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Wills: Investigation launched into practices/ 17.7.2011• Collin Darcy• Posted At 05:00 PM

In response to recommendations by the Legal Services Consumer Panel that will-writing services should be regulated, the Legal Services Board has launched a statutory investigation into will writing, probate and estate administration markets following damning evidence of sharp sales practice, poor quality wills and lost wills where companies disappear without trace.

The panel was established in 2007 to give independent advice to the Legal Services Board and is responsible for overseeing the regulation of lawyers in England and Wales. It says all providers would have to follow a code of conduct, show they are competent to write wills, and allow complaints to the Legal Ombudsman.

In a mystery shopping exercise conducted by the panel, expert assessors failed one in five wills prepared by both unregulated will-writing companies and solicitors.

The panel has called for the Office of Fair Trading to lead an enforcement campaign targeted at the minority of will-writing companies perpetuating the worst sales practices such as pressure selling and exorbitant prices. It has also called for training standards for solicitors to be raised.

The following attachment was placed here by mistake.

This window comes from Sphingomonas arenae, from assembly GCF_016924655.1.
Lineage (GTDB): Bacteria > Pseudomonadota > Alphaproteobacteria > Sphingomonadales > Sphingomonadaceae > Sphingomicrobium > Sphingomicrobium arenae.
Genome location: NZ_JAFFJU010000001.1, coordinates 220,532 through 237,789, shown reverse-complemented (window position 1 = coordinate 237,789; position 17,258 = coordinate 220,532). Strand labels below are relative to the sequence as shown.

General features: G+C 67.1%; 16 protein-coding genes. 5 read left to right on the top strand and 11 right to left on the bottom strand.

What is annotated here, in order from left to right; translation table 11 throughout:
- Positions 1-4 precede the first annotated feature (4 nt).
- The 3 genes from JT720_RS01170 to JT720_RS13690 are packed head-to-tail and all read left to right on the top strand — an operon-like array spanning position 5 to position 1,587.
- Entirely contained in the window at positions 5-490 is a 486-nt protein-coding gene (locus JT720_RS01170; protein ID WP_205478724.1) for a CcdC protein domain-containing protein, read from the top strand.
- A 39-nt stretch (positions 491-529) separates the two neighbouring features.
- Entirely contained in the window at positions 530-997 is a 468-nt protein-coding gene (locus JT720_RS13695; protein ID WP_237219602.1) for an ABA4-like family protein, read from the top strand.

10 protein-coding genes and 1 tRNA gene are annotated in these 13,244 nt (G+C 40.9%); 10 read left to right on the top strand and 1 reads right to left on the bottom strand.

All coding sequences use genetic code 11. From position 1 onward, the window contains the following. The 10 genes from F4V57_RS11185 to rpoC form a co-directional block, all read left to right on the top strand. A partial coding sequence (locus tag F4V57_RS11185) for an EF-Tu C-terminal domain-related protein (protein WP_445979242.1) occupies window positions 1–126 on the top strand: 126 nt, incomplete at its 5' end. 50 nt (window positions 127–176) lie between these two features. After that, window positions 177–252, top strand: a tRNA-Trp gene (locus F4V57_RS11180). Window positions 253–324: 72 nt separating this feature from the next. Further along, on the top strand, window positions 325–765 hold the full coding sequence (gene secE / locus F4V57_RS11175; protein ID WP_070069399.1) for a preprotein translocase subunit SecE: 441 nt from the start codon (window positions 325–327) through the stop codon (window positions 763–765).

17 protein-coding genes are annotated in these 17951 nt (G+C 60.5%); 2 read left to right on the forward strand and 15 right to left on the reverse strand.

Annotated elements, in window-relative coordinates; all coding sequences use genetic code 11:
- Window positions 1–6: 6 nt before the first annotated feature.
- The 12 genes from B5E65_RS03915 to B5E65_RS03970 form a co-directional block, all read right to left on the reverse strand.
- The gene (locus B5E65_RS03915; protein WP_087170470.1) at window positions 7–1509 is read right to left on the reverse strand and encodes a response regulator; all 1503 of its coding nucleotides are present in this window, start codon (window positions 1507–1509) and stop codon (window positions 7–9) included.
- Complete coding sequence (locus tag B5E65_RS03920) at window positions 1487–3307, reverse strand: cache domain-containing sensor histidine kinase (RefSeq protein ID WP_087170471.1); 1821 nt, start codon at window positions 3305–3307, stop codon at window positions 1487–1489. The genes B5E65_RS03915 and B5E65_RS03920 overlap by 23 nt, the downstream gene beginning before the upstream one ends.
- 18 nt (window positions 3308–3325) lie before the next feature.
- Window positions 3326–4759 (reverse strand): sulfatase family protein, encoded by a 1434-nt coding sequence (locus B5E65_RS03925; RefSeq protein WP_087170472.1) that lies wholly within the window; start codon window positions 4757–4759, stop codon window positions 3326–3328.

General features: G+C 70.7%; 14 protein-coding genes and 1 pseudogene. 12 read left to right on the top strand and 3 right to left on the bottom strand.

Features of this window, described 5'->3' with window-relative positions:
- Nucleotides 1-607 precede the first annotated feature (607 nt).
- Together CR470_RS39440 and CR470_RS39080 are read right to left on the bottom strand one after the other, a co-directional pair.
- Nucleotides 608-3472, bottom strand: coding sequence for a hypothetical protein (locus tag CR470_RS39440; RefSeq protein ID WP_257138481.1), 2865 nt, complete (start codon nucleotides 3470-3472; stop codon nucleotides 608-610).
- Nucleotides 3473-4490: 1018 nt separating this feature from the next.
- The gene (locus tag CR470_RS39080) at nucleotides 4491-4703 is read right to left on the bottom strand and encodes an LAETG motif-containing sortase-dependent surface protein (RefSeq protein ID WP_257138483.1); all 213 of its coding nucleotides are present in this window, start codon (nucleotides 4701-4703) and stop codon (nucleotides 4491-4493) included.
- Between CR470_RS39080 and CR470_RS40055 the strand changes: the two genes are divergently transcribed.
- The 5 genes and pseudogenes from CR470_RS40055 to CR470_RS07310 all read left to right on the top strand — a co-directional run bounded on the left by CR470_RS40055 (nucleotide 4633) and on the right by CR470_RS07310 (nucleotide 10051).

Chair of the Legal Services Consumer Panel Dr Dianne Hayter, said: “A will may have huge personal and financial consequences for those who we care about most. It’s vital that advisers do a competent job, especially since any defects are unlikely to be discovered until it’s too late to fix them.

“The panel was shocked by the poor quality of wills in the mystery shopping. Although the sample was small, will-writing companies and solicitors were equally culpable, pointing to the need for tighter controls across the sector. Only by requiring all providers to be regulated and to demonstrate their competence can consumers enjoy peace of mind that their final wishes will be respected whoever prepares their will.

“Most people were happy with the service they got from will-writers, but there is evidence that a rogue minority is pressuring people to buy services they do not need and charging excessive prices.”

The Legal Services Board said in a statement: “The panel’s report highlighted many problems faced by consumers when buying a will and the qualitative research demonstrated that too many wills, written by both solicitors and unregulated will-writers, failed to reflect what the client intended and made other basic errors. The board has therefore concluded that it should begin a formal statutory investigation to identify what changes there may need to be to regulation in these three markets.”

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